Over the last decade, Ghana has made good progress in getting girls into school. By 2019, nearly 100 per cent of primary school-aged girls were enrolled in school, with 92 per cent in lower secondary, and 72 per cent in upper secondary.
Gender parity in enrolment had been achieved. Significant progress was also made in higher education, where 16 per cent of females were enrolled in 2019 compared to nine per cent in 2011, and the gap between male and female enrolment in higher education is narrowing.
Education helps people live their lives with dignity by giving them the capabilities to function in straightforward ways such as being healthy, having a good job, and being safe; as well as in more complex ways like being happy, having self-respect and being calm. Education helps societies become more peaceful, prosperous and sustainable.
This is not just theory. Ghana has changed a lot over the last 20 years. Along with rising levels of girls’ education, it has achieved significant declines in extreme poverty, child mortality and malnutrition.
Fertility has declined from 4.75 babies per woman to 3.83, raising the prospects that with continued progress, a demographic dividend might be in sight.
Girls and women going through school today are Ghana’s future. It is important that they succeed. Their education will have a particularly strong effect on enhancing productivity and improving other development outcomes, including prospects for the next generation and for the quality of societal policies and institutions.
The World Bank estimates massive costs of not educating girls at least through the secondary level. Gender equality – in school, at home, in the workplace, and other domains of public policy – is simply smart economics.
What will it take to continue this progress and realise a brighter future?
In the first place, we need to give more attention to the most marginalised children, particularly girls whose progress in school is complicated by poverty, disability or rurality.
It’s important for school systems to work with other government and NGO programmes, to take poverty out of the equation of every family’s decision about who to send to school.
This is achievable, for example, through scholarships or safety net programmes; to make schools inclusive, following the guidance of the UN Convention on the Rights of Persons with Disabilities; and to ensure public financing and support for education meets the special needs of the most disadvantaged areas of the country.
Universalise secondary school
For many years, policy has focused on primary schooling, but to go out and work productively, you need to have a secondary education as well. A recent report by the Wittgenstein Centre demonstrates that higher levels of universal education can lead to wealthier, healthier, and more civically-engaged populations who are more resilient to climate change.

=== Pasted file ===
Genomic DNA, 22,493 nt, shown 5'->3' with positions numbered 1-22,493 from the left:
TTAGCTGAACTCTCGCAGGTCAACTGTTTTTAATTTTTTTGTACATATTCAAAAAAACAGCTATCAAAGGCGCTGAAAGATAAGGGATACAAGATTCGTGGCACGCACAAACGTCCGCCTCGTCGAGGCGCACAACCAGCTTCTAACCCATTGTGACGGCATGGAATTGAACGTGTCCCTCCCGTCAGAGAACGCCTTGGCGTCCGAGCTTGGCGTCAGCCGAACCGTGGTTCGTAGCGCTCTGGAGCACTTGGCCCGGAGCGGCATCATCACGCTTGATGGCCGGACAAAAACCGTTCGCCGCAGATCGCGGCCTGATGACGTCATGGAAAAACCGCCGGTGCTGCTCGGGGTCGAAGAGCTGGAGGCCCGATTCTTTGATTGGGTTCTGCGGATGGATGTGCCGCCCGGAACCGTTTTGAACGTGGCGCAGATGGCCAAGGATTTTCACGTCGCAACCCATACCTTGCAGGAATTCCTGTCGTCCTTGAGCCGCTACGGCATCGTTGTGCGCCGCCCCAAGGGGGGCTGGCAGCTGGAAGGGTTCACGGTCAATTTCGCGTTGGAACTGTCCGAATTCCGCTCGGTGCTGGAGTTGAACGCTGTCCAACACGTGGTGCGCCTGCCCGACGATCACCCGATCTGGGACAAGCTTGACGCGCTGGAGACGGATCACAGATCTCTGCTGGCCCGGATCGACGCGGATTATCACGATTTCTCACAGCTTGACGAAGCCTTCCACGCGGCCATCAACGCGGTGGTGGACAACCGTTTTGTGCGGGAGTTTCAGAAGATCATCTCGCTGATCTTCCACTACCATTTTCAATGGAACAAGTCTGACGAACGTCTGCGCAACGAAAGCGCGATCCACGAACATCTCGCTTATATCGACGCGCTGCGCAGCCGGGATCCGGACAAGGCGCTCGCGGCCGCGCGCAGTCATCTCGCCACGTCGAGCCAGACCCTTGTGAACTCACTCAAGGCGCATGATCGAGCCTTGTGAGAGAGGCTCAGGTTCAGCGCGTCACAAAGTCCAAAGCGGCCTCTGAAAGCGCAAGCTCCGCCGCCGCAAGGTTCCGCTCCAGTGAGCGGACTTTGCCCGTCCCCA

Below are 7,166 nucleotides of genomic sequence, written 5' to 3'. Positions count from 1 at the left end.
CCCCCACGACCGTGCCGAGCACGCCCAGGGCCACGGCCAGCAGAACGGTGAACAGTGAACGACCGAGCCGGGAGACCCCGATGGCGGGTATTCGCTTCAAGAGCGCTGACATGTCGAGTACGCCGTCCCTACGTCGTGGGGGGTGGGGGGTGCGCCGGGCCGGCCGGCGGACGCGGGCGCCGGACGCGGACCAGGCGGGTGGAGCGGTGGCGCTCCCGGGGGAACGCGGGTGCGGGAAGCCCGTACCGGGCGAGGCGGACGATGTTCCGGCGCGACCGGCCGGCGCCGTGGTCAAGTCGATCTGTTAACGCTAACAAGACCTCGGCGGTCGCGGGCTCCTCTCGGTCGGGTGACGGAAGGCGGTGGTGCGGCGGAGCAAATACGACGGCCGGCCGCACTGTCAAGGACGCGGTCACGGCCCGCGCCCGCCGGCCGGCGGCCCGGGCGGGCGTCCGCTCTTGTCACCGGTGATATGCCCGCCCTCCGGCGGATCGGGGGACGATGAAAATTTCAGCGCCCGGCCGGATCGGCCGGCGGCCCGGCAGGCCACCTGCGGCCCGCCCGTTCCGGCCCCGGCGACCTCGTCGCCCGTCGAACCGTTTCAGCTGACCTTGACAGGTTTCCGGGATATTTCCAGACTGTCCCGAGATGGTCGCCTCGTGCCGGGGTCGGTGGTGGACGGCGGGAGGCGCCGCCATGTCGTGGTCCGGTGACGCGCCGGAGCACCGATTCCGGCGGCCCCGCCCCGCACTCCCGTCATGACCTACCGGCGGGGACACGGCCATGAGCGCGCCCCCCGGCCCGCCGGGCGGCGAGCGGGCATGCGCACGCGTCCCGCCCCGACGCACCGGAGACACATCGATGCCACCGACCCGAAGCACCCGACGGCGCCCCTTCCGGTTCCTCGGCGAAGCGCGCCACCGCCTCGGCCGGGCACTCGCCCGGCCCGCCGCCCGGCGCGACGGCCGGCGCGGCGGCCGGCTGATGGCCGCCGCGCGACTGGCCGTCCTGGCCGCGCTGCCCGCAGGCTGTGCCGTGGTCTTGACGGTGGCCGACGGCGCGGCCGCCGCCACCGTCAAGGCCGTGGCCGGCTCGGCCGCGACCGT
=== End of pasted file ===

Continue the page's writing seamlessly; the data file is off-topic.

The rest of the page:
These same concepts are embedded in the UN Sustainable Development Goals (SDGs) and in Ghana’s Education Sector Medium-Term Development Plan.
Ghana’s Free SHS policy is a major step forward. But there is a long way to go to achieve universal secondary education. It is important that many sources of disadvantage referred to by the education plan are addressed – from early childhood through secondary schooling.
Another area is by supporting smooth transitions, through levels of schooling, adolescence, and into the work and social life as an adult.
The passage from childhood to adulthood is a period of momentous social, psychological, economic and biological transitions, particularly if they start from a position of disadvantage. Programmes such as CAMFED’s Learner Guide provide valuable support to girls at the right time and place.
A key factor in the success of this programme is the fact that these women grew up in similar communities and have experienced what it takes for a marginalised girl to attend school and succeed.
Having a relatable and successful role model who has been “in her shoes” is a crucial factor in fostering a successful mentor-mentee relationship.
UNESCO data shows a very low proportion of students in the early grades and at the end of lower secondary schooling who achieve minimum proficiency in mathematics and reading.
Improving the quality of education at all levels will help young people to realise their dreams, as well as the country to realise its development goals.
This means constant attention to building a qualified and motivated teaching force, and to optimizing the conditions for learning.
A multilingual country like Ghana has a special challenge to effectively engage students in their home language, as well as the language that will be used for instruction in the later grades.
There is also the need to create educational opportunities for older girls and women who may have missed parts of their education early on.
Creating lifelong learning opportunities—to catch up on basic skills, acquire a new skill, or pursue higher levels of education—this will help build a more inclusive society.
Today, Ghana is reaping the benefits of its past focus on education. Imagine what the future could be like if it could now ensure inclusive, equitable, quality education and lifelong learning for all. That’s SDG 4.
That is the best bet for a sustainable future; and a special focus on girls’ and women’s education will help us get there.
The writer is the Director of Partnerships, Yidan Prize Foundation.